He leaves a family of children to mourn his loss. Mrs. Willie V. Cooper, principal of Mabel Kennedy school, Cedar Lane; Mrs. Maud Baines, teacher of Clemville; Asa G. Hilliard, Jr., recently from Prairie View college, who has been supplying his father’s place during his illness; Jewell Hilliard who is matriculated at Power Point vocational school; Rutherford, Abel, Henry and Robey, all young grown men in useful employment.

“To live in hearts we leave behind is not to die,” therefore A. G. Hilliard will continue to live on in the county which he loved and in the hearts of the people whom he has served so long.




The Daily Tribune, February 10, 1932



By Dr. J. P. Browning


Bay City, Texas, February 8, 1932. The entire student body and a large number of sincere friends assembled in the Booker Washington High school auditorium Tuesday evening February 2 to commemorate the late Prof. A. G. Hilliard, who unstintedly gave us his unselfish service for 47 years as an educator in this panoramic state fitting, shaping and preparing our future destinies in order that we prominently stand out as radiant examples of true and patriotic leaders in our various endeavors.


His magnetic personality made many friends plus his phenomenal success and eminent reputation. He always faithfully discharged his civic duties. As a citizen, he was very modest, courageous, impartial and considerate. Truly he was a great man. His esteemed ambitions are being fulfilled by Asa G. Hilliard, Jr., who sits now in the chair left vacant by this noble one is without doubt coping with the perplexing problems that so often confronted his exalted predecessor.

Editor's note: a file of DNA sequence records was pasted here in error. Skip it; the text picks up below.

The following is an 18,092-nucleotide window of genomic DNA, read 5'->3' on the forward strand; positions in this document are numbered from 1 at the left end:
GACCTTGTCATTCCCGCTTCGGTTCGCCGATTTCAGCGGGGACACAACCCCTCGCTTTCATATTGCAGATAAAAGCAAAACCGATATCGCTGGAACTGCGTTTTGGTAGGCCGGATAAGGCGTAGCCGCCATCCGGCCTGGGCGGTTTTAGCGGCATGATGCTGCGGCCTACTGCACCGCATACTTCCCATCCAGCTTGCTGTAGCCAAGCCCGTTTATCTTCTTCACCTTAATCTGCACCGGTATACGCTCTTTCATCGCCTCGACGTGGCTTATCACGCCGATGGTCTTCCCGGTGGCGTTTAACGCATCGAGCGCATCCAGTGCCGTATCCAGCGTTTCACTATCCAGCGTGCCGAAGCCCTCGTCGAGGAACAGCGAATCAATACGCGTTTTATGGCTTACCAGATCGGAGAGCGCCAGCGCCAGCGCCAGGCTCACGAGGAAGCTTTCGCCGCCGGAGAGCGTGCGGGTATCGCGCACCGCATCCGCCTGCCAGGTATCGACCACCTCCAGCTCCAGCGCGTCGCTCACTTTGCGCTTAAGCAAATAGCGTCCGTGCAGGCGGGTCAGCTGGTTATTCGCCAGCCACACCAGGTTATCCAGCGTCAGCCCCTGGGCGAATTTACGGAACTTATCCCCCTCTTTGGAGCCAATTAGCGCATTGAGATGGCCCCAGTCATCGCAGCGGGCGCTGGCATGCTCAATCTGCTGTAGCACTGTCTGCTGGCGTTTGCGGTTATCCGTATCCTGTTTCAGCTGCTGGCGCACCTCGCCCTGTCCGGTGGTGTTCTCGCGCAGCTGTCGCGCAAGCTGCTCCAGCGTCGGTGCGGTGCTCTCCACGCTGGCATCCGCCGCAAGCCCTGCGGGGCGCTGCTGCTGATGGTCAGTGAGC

The program of the day was as follows: A rendition of the deceased’s favorite selections “I am going home” by the audience. Invocation by Rev. S. W. Whitehead. A selection by the Booker Washington quartet. The featured speakers were Reverend S. W. Whitehead, Cash Brown, C. O. Walker, Mrs. M. L. Anderson and Dr. J. P. Browning. Miss Christian Roberts closed the program with a beautiful solo.

This writer admires and is tolerant to the suggestion that the school be renamed the A. G. Hilliard High School for the man who nobly served this institution for 25 or more years. Further it is believed will be a very favorable undertaking in the sight of his many white and colored friends.

I ask vehemently that the faculty of Booker Washington High School interest themselves each year in constructing plans for this solemn occasion to attract the distinct attention of our co-operative citizens to pay homage to this great benefactor of education.



Copyright 2006 - Present by Carol Sue Gibbs
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Jan. 8, 2006
Jan. 8, 2006